HTML and CSS Reference
In-Depth Information
Again, as with the doubled float-margin bug, it's not entirely known why this works, though
there is extended information available at (yet again)
threepxtest.html .
Absolute Positioning in a Relative Container
Just in case you're growing tired of the whole “we haven't a single clue why IE is doing this” routine,
here's a bug that makes a little more sense, even though IE's behavior is completely incorrect.
By default, an element assigned position:absolute should be positioned relative to the
edges of the browser window (as long as the element doesn't have any ancestors that have
been assigned any position value other than static , which is the default). To allow more
control, an absolutely positioned element contained within a box with something other than
the default position declared should be positioned relative to that container rather than the
browser window. The usual trick employed by designers is to declare position:relative on
a container and then position:absolute on a particular element within (this technique was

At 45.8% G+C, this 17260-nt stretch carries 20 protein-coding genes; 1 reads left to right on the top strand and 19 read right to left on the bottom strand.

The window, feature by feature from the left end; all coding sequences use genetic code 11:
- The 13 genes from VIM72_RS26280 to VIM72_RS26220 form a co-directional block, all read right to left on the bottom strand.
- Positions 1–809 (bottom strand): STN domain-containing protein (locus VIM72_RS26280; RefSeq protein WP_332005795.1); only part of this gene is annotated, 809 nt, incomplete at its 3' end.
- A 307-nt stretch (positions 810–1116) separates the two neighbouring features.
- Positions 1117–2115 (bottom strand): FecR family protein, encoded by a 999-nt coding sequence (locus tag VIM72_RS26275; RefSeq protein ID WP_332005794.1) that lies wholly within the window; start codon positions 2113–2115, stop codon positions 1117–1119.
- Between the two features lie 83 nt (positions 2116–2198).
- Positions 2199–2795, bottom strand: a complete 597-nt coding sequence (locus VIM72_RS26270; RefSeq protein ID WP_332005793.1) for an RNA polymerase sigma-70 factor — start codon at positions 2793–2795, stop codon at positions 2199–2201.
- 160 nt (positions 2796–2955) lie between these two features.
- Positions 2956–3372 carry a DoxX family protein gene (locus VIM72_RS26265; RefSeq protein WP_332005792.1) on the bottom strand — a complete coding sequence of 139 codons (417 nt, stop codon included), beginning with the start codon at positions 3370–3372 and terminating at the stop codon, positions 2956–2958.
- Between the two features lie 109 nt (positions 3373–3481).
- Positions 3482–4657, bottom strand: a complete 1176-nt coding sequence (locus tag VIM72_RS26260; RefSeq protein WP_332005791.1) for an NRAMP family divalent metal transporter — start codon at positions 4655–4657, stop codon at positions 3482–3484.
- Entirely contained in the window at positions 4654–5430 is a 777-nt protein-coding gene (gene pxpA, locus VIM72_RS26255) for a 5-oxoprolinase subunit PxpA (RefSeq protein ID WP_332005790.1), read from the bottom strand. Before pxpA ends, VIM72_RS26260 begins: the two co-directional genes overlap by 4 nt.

made incredibly popular by Doug Bowman in his article “Making the Absolute, Relative,” ). This is incredibly handy when, for instance, you
need to anchor an element to the bottom of its containing box.
It's that particular position which causes IE 6 grief: if the containing element ( position:
relative ) does not have an assigned height, IE positions the absolute box relative to the page
borders, not the containing element as it should (Figure 14-11). This is the only reason why this
bug is somewhat understandable: at least IE is using some form of logic, however twisted and
incorrect it may be.
Figure 14-11. On the left, IE 6 positions the absolute box at the bottom of the window; all is well
after applying the Holly hack to the container div (right).
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